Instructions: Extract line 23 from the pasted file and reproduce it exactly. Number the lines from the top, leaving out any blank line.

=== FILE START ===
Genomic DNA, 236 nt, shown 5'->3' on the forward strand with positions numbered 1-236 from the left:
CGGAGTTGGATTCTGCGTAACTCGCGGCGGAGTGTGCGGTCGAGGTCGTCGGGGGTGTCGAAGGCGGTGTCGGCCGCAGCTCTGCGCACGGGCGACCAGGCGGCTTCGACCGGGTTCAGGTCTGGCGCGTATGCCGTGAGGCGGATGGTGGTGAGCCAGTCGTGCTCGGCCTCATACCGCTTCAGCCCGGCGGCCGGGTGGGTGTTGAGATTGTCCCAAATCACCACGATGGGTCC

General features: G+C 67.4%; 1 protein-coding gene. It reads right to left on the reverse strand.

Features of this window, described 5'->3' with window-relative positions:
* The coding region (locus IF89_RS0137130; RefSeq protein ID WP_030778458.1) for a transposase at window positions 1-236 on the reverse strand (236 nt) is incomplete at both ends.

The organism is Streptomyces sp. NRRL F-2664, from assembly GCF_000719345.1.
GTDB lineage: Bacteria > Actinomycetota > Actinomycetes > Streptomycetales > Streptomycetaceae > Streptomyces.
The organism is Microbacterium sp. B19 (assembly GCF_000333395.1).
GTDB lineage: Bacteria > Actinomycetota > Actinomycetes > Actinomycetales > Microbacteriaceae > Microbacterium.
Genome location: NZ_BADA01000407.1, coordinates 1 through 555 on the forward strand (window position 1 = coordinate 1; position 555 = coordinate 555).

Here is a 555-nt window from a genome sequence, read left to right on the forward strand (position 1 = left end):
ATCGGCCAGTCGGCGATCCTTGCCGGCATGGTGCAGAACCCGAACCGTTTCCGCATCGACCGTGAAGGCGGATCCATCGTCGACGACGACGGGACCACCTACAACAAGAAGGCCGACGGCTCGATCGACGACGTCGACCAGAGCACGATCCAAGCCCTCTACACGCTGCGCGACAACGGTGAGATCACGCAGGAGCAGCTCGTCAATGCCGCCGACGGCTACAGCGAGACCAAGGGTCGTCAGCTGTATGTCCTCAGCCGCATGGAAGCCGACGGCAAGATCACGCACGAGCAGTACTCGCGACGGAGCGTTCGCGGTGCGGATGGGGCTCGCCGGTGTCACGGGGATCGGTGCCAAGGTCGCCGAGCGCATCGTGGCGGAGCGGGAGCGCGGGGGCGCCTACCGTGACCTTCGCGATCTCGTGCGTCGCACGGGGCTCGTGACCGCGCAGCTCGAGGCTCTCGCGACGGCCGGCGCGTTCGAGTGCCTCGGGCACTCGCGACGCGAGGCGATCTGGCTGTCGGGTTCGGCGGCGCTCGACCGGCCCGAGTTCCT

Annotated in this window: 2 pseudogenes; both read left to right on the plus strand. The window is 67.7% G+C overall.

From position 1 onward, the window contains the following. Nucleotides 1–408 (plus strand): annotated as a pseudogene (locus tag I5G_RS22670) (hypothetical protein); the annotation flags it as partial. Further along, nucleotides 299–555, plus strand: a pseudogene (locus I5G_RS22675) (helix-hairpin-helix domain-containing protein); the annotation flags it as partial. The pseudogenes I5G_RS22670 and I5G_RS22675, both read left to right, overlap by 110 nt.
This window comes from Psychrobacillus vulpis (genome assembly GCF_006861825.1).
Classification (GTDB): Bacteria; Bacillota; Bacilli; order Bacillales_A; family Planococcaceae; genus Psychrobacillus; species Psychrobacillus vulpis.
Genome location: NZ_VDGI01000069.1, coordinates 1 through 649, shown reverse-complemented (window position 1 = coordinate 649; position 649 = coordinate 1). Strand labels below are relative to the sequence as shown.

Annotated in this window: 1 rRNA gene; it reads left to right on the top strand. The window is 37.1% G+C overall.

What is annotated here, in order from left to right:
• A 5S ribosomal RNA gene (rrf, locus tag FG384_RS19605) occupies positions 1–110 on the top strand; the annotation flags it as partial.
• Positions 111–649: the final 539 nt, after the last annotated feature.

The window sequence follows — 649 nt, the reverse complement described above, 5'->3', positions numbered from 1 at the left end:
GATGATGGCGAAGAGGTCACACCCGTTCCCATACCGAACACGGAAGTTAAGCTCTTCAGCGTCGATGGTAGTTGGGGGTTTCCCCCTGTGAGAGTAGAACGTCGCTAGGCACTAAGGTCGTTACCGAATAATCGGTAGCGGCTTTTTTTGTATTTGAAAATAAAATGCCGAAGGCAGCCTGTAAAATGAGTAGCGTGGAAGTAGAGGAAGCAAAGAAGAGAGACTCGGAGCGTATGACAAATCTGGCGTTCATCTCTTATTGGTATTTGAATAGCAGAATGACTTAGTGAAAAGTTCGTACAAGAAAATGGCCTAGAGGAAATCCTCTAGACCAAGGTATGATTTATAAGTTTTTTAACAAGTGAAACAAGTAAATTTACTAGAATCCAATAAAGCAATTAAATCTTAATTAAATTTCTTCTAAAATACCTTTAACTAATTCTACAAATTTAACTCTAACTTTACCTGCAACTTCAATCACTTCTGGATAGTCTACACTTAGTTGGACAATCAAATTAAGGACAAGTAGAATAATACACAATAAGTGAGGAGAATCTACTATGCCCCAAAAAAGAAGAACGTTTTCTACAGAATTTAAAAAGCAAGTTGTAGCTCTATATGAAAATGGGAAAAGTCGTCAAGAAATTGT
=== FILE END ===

GATGATGGCGAAGAGGTCACACCCGTTCCCATACCGAACACGGAAGTTAAGCTCTTCAGCGTCGATGGTAGTTGGGGGTTTCCCCCTGTGAGAGTAGAACGTCGCTAGGCACTAAGGTCGTTACCGAATAATCGGTAGCGGCTTTTTTTGTATTTGAAAATAAAATGCCGAAGGCAGCCTGTAAAATGAGTAGCGTGGAAGTAGAGGAAGCAAAGAAGAGAGACTCGGAGCGTATGACAAATCTGGCGTTCATCTCTTATTGGTATTTGAATAGCAGAATGACTTAGTGAAAAGTTCGTACAAGAAAATGGCCTAGAGGAAATCCTCTAGACCAAGGTATGATTTATAAGTTTTTTAACAAGTGAAACAAGTAAATTTACTAGAATCCAATAAAGCAATTAAATCTTAATTAAATTTCTTCTAAAATACCTTTAACTAATTCTACAAATTTAACTCTAACTTTACCTGCAACTTCAATCACTTCTGGATAGTCTACACTTAGTTGGACAATCAAATTAAGGACAAGTAGAATAATACACAATAAGTGAGGAGAATCTACTATGCCCCAAAAAAGAAGAACGTTTTCTACAGAATTTAAAAAGCAAGTTGTAGCTCTATATGAAAATGGGAAAAGTCGTCAAGAAATTGT